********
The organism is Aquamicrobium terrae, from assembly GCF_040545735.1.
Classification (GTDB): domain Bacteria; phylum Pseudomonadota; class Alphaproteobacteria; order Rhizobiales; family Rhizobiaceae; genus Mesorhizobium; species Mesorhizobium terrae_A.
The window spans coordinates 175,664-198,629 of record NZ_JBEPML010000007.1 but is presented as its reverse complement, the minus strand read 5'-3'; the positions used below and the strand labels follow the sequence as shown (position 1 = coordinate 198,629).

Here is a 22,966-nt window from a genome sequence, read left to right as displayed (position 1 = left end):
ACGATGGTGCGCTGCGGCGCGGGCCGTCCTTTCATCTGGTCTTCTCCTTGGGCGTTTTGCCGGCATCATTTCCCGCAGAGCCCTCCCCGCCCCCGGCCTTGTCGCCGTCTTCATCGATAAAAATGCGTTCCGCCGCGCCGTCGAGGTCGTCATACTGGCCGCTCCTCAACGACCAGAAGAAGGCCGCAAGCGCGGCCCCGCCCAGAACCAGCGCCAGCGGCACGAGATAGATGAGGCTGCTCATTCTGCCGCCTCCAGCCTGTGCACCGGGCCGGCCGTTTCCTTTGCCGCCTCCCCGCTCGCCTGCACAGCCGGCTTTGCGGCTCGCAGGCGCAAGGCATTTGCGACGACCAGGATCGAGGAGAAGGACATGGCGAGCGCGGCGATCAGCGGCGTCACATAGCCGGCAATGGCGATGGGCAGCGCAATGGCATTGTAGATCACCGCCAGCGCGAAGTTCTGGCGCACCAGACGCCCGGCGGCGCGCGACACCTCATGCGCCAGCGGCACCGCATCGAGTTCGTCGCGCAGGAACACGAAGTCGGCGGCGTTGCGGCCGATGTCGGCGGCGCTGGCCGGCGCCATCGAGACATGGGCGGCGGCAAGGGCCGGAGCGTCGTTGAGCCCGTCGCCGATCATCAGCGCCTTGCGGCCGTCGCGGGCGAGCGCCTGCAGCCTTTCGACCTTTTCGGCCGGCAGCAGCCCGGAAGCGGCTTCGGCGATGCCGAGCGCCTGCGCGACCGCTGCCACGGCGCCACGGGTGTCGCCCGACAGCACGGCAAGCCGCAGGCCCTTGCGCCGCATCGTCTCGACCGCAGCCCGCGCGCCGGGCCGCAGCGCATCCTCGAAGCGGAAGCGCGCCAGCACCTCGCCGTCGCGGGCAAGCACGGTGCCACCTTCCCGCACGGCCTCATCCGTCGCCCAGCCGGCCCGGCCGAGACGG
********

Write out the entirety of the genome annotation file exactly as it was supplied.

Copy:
The organism is Aquamicrobium terrae, from assembly GCF_040545735.1.
Classification (GTDB): domain Bacteria; phylum Pseudomonadota; class Alphaproteobacteria; order Rhizobiales; family Rhizobiaceae; genus Mesorhizobium; species Mesorhizobium terrae_A.
The window spans coordinates 175,664-198,629 of record NZ_JBEPML010000007.1 but is presented as its reverse complement, the minus strand read 5'-3'; the positions used below and the strand labels follow the sequence as shown (position 1 = coordinate 198,629).

Here is a 22,966-nt window from a genome sequence, read left to right as displayed (position 1 = left end):
ACGATGGTGCGCTGCGGCGCGGGCCGTCCTTTCATCTGGTCTTCTCCTTGGGCGTTTTGCCGGCATCATTTCCCGCAGAGCCCTCCCCGCCCCCGGCCTTGTCGCCGTCTTCATCGATAAAAATGCGTTCCGCCGCGCCGTCGAGGTCGTCATACTGGCCGCTCCTCAACGACCAGAAGAAGGCCGCAAGCGCGGCCCCGCCCAGAACCAGCGCCAGCGGCACGAGATAGATGAGGCTGCTCATTCTGCCGCCTCCAGCCTGTGCACCGGGCCGGCCGTTTCCTTTGCCGCCTCCCCGCTCGCCTGCACAGCCGGCTTTGCGGCTCGCAGGCGCAAGGCATTTGCGACGACCAGGATCGAGGAGAAGGACATGGCGAGCGCGGCGATCAGCGGCGTCACATAGCCGGCAATGGCGATGGGCAGCGCAATGGCATTGTAGATCACCGCCAGCGCGAAGTTCTGGCGCACCAGACGCCCGGCGGCGCGCGACACCTCATGCGCCAGCGGCACCGCATCGAGTTCGTCGCGCAGGAACACGAAGTCGGCGGCGTTGCGGCCGATGTCGGCGGCGCTGGCCGGCGCCATCGAGACATGGGCGGCGGCAAGGGCCGGAGCGTCGTTGAGCCCGTCGCCGATCATCAGCGCCTTGCGGCCGTCGCGGGCGAGCGCCTGCAGCCTTTCGACCTTTTCGGCCGGCAGCAGCCCGGAAGCGGCTTCGGCGATGCCGAGCGCCTGCGCGACCGCTGCCACGGCGCCACGGGTGTCGCCCGACAGCACGGCAAGCCGCAGGCCCTTGCGCCGCATCGTCTCGACCGCAGCCCGCGCGCCGGGCCGCAGCGCATCCTCGAAGCGGAAGCGCGCCAGCACCTCGCCGTCGCGGGCAAGCACGGTGCCACCTTCCCGCACGGCCTCATCCGTCGCCCAGCCGGCCCGGCCGAGACGG